Icy roads, freezing wind, and increased chances of rain, snow and hail - the winter months can deter all but the hardiest cyclists from riding to work or school. Yet with ‘2020 Winter Bike to Work Day’ falling on Valentine’s Day, this Friday 14 February promises to celebrate not only love, but also winter cycling.
The climate emergency is the theme for this eighth edition of Winter Bike to Work Day, encouraging participants to ‘save winter’ by committing to cycle more often as a climate friendly mode of transport. Under the hashtag #WinterBikeLoveStrike, anyone can pledge to cycle to work or school, registering via the dedicated website to take part in the day.
Although there is a participant leaderboard - currently dominated by cities in the United States, Canada and Sweden - the fundamental aim of Winter Bike to Work Day is to encourage year-round cycle commuting in a spirit of friendly competition between cities.
Organisers wish to prove that cycling in the colder months is more fun than it first appears.
Different actions and incentives being organised by participating cities and community groups include pop-up kiosks with free hot drinks, giveaways (such as balaclavas), tips on how to overcome the challenges of winter riding, and workshops. All initiatives are mapped out so people can find events closest to their home.
Cities take the lead
Winter Bike to Work Day follows last week’s Winter Cycling Congress 2020, which was hosted in Joensuu, Finland. An appropriate place to host a Congress bringing together cycling experts and advocates, Joensuu may see a dip in cycling levels during deep winter, yet year round, 20% of all trips in the city take place by bike, supported by a network of segregated bicycle tracks. Many inspiring examples of cycling promotion come from Finland. In Oulu, in Central Finland, despite the fact winter temperatures can plummet to -17C, 1000 of the 1200 pupils at one of the city’s schools ride in each day, something that was virally captured via social media.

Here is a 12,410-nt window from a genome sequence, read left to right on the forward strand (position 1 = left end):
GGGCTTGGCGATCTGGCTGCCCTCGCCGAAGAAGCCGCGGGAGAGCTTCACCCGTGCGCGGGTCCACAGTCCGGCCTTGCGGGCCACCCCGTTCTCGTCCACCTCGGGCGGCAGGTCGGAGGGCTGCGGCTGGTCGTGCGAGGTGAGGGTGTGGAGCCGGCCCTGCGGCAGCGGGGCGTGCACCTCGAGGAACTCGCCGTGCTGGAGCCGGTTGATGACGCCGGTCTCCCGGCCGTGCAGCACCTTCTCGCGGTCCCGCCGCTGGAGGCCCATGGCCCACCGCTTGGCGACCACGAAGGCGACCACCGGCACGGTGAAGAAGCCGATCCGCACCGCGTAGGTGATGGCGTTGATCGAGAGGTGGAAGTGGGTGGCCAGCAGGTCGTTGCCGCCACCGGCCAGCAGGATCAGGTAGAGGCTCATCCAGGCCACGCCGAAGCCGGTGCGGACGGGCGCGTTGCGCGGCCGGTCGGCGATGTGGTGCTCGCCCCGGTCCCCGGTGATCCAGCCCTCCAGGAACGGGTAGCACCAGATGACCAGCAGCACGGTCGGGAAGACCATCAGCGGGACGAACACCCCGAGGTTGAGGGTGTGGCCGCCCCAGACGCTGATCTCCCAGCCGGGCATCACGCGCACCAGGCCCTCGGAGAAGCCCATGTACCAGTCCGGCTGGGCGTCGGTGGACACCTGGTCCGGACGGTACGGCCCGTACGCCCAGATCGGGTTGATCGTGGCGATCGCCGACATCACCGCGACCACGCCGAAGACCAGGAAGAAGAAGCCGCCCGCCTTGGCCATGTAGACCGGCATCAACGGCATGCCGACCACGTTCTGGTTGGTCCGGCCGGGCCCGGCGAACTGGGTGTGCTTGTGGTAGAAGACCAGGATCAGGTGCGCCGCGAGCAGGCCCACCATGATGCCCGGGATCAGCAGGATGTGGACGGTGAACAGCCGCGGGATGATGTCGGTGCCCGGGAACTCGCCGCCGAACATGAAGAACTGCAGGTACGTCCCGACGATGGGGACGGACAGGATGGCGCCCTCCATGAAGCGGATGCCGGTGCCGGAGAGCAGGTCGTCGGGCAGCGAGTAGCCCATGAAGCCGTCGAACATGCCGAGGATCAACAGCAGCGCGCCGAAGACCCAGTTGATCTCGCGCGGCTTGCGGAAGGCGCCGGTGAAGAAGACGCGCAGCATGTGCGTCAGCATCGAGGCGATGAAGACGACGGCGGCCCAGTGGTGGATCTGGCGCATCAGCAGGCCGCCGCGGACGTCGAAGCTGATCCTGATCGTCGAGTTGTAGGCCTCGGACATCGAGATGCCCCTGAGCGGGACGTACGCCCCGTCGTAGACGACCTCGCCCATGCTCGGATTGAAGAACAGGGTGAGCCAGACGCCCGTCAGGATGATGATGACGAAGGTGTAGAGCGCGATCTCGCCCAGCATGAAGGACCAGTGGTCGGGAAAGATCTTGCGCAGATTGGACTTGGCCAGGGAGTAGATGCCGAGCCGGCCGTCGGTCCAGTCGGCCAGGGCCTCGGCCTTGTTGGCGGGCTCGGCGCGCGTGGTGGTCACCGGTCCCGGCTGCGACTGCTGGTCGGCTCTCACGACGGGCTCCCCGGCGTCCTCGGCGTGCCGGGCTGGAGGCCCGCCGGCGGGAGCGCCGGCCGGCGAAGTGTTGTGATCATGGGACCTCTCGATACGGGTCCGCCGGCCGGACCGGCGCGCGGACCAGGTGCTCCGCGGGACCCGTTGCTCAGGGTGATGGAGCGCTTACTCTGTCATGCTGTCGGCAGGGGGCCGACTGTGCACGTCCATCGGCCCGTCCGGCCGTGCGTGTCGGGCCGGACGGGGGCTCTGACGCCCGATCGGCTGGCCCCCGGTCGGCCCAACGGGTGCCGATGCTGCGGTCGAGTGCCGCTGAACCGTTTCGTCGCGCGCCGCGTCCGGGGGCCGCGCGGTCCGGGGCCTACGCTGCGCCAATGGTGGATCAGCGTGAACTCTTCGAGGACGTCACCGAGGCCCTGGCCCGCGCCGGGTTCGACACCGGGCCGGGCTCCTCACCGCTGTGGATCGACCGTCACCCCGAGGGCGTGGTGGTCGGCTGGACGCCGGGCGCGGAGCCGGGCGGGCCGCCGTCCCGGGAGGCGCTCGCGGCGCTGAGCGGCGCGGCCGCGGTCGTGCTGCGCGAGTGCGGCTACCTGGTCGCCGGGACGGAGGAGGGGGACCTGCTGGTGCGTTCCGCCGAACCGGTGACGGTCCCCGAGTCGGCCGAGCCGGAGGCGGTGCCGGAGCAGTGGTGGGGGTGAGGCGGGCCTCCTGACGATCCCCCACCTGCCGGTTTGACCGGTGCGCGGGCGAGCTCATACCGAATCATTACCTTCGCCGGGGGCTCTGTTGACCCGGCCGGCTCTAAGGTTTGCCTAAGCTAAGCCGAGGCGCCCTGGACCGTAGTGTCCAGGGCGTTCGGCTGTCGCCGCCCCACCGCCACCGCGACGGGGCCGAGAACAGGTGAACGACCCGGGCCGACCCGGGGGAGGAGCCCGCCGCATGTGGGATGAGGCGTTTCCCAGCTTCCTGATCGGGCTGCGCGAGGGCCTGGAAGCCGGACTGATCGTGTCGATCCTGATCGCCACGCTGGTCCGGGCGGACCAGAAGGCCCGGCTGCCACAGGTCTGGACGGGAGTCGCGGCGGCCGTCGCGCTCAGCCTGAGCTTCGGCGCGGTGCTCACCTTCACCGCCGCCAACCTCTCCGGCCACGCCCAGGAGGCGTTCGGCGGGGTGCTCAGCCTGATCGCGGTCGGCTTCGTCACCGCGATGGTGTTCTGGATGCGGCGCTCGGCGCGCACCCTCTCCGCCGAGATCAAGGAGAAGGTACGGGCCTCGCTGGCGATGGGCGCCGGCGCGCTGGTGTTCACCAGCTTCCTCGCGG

At the national level, the country priortises the role of active travel to work and school as a means of improving public health. The Finnish Schools on the Move Programme - in which 90% of municipalities are taking part - encourages physical activity and movement throughout the school day, and active travel to and from school. With the bicycle well placed to meet these active travel ambitions, having the right infrastructure in place to enable year-round travel to school by bike is appreciated by civic leaders.
Alongside cyclist willpower, city or regional support for cycling in winter can also make a huge difference - with protected bike lanes in snowy cities often proving more impactful than in their warmer counterparts.
A major civic challenge remains the clearing of snow and ice from cycling infrastructure. In Copenhagen, a UCI Bike City Label holder, the city focuses on removing snow and ice from bicycle tracks before clearing the road - sending a message that bicycle users are cared for and prioritised in the transportation mix.